the president's policies to be pursued. then i think the president is entitled to pursue them. >> bill: looks like he will be confirmed. five years post shall we say. >> dana: interesting thing about the gun control issue in 2020, america had an increase of 8.4 million new gun owners. so that debate is going to be very interesting but they will pursue it. >> bill: some republicans weren't satisfied with a lot of the non-answers they argued yesterday to a lot of the questions. that's what hearings are about. >> dana: looks like he will be confirmed in a bipartisan way. not so much for the other one. >> i think those that were collectively kneeling felt like, you know, we were kneeling to bring about attention to police brutality and systemic racism. we decided that moving forward we no longer feel the need to kneel because we are doing the
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>> dana: a little political news now. former georgia senator perdue won't run in 2022. he loss it to senator ossoff in a tight runoff last month. released a statement saying this is a personal decision not a political one. i am confident that whoever wins the republican primary next year will defeat the democrat candidate in the general election for this seat and i will do everything i can to make that happen. so that's going to be a state to watch. there are so many different things happening there politically and now you wonder who might try to run for that seat. doug collins, former congressman pursue? he might. >> bill: listening to kelly loeffler earlier today on "fox & friends" as well. perdue lost the general
election fight in november by a third of a point. so he finished at 49.7. if he gets to 50 there is no runoff and mitch mcconnell is still the senate majority leader in washington >> dana: 25,000 republicans did not show up on election day would have put them all over the top. >> bill: look at some top stories. second boeing jet in less than a week forced to make an emergency landing. delta flight from atlanta to seattle landed in salt lake city with a possible engine issue. comes as the feds release photos of the fractured blades from the boeing engine that shredded in midair over the weekend. >> dana: rush limbaugh's widow says there be a virtual memorial service. a celebration of his life that his audience, friends and family will be able to view. >> bill: rest in peace. >> bill: a member of cuomo's own party is calling for his impeachment.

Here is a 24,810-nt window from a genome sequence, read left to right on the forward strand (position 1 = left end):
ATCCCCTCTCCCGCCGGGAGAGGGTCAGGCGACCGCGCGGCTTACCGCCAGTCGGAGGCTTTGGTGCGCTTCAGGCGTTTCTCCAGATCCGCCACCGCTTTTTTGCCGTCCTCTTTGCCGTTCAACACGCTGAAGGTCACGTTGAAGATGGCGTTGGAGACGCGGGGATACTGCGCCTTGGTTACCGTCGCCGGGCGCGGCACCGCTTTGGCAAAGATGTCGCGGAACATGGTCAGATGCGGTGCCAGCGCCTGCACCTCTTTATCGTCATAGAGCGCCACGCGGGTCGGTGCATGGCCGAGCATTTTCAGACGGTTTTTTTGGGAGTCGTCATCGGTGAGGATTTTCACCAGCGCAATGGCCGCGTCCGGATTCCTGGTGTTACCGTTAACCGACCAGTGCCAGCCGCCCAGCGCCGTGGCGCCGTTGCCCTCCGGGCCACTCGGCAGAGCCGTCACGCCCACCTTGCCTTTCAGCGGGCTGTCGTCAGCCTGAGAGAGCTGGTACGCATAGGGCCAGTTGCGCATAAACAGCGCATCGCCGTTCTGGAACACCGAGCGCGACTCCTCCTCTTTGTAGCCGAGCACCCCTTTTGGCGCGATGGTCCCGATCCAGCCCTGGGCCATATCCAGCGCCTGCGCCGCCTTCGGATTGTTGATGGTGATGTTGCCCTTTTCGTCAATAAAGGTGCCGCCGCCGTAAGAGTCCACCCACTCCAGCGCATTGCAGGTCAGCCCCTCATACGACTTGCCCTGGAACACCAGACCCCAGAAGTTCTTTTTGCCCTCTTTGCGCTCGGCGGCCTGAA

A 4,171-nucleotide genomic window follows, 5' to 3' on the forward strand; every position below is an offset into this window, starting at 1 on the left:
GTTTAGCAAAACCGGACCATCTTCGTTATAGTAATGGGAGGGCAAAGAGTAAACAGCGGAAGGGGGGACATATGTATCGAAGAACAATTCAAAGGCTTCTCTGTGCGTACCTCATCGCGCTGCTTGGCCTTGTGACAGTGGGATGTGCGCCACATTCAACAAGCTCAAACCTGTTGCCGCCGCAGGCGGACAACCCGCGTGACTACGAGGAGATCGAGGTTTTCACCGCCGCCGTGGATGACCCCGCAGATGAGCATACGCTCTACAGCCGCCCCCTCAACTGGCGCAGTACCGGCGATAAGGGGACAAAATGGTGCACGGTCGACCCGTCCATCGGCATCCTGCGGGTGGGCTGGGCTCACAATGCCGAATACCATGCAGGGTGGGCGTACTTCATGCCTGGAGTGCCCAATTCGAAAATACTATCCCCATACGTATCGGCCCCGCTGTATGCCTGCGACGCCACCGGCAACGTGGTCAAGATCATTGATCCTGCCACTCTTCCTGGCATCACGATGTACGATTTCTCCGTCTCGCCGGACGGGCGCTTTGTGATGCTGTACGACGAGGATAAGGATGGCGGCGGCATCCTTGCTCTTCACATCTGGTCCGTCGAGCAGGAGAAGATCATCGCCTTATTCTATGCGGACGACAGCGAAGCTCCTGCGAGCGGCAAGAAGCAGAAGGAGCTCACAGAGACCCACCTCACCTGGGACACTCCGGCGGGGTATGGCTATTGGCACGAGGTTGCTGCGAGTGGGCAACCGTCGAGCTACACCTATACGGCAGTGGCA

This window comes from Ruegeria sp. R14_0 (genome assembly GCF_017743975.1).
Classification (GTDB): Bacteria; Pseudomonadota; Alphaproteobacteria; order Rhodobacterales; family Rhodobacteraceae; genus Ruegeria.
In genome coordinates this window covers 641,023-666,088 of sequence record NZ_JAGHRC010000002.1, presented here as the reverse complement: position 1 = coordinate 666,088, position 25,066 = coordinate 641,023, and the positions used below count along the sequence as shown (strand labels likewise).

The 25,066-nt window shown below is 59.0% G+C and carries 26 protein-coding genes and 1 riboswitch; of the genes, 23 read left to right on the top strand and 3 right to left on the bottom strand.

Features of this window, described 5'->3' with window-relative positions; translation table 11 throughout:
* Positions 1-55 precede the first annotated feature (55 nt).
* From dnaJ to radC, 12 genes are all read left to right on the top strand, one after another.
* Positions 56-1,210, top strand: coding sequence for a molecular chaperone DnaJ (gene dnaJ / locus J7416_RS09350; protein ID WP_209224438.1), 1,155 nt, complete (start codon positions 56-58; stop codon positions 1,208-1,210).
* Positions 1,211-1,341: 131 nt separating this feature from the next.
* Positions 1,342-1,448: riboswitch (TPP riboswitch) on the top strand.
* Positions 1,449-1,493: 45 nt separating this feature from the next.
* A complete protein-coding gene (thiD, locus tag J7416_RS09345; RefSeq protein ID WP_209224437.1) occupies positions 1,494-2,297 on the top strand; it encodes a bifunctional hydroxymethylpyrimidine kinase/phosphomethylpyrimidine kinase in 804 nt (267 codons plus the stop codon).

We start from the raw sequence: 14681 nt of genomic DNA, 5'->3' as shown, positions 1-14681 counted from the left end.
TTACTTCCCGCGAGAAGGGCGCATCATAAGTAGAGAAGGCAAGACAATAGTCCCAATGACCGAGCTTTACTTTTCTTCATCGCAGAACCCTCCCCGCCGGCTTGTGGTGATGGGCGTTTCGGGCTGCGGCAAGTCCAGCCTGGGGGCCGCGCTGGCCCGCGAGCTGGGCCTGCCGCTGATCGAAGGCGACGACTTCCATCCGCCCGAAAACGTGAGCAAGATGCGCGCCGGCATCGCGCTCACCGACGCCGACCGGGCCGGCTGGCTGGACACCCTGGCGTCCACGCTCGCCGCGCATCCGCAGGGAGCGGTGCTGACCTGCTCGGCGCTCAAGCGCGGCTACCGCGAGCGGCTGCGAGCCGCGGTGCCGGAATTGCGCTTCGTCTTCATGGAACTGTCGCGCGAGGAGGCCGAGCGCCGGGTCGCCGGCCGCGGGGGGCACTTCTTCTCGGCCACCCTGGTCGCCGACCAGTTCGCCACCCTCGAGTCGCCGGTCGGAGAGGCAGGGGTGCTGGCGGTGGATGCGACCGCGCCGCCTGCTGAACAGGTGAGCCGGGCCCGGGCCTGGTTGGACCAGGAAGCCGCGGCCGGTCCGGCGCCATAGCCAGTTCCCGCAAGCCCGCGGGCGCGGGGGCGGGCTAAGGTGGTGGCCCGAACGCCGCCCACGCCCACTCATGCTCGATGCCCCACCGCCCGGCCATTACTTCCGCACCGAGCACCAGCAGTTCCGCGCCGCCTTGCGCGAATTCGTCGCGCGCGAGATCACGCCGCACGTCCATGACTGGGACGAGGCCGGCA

ron kim saying the governor must be held accountable for quote, a cover-up of nursing home information. for more on these stories and others scan the qr code or go to foxnews.com/apps. >> dana: rise in the number of unaccompanied children at the southern border is putting a strain on government facilities and advocates are slamming the biden administration's approach to the problem. jonathan hunt, what are you hearing today? >> good morning, there has been such a surge of unaccompanied children crossing the border this year the government is running out of places in which to house them. hence the biden administration's decision to reopen an emergency facility used during the trump era. one that attracted a good deal of criticism from immigration advocates. the camp in texas is designed to hold 700 children between the ages of 13 and 17.
yesterday dozens of children were taken there in vans prompting one immigration lawyer to say quote, it is unnecessary, it is costly and it goes against everything biden promised he was going to do. it is a step backward. nearly 6,000 unaccompanied children were apprehended crossing the border in january. housing them has become more difficult because of covid-19 restrictions and as of last thursday around 6800 children were in the custody of the department of health and human services. children whom hhs spokesman mark webber described to the "washington post" as, quote, symptoms of a broken immigration system. now back in 2019 when the controversial site was used under president trump webber in the same position then at hhs said the emergency facility was essentially the best of a bunch of bad options.
>> the reason for this facility is not to alou children to stay in border patrol stations any longer than they need to. again, border patrol stations are designed for a quick processing, not designed for care of the children. >> and mr. webber told us today he stands by that comment and emphasized in his view the children received good care at the facility during the trump administration and get the same good care today, dana. >> dana: jonathan hunt, thank you. >> bill: it started in june as a long shot effort to recall the california democratic governor gavin newsom after a controversial trip to the luxurious french laundry restaurant in napa valley. a special election in the golden state is a real possibility with more than a million signatures so far and verification on going here is
the headline. g.o.p.'s golden state opportunity. republicans getting close to forcing a recall election against newsom. it would instantly become the most consequential in the country. make your case. >> these recall elections if you remember back in 2003 when arnold schwarzkopf got elected, you could see a political repeat of that with gavin newsom assuming these signatures get turned in and get validated. the election isn't a typical election. not like you vote for a democrat or republican. the question is do you support recalling the governor. that's the first question that would appear on the ballot. governor newsom's job approval numbers have been tanking and some polls have shown him under 50% with plurality support for recalling him. so i think it is still a challenge for republicans but they have a better opportunity to compete. they have a better opportunity to compete in california than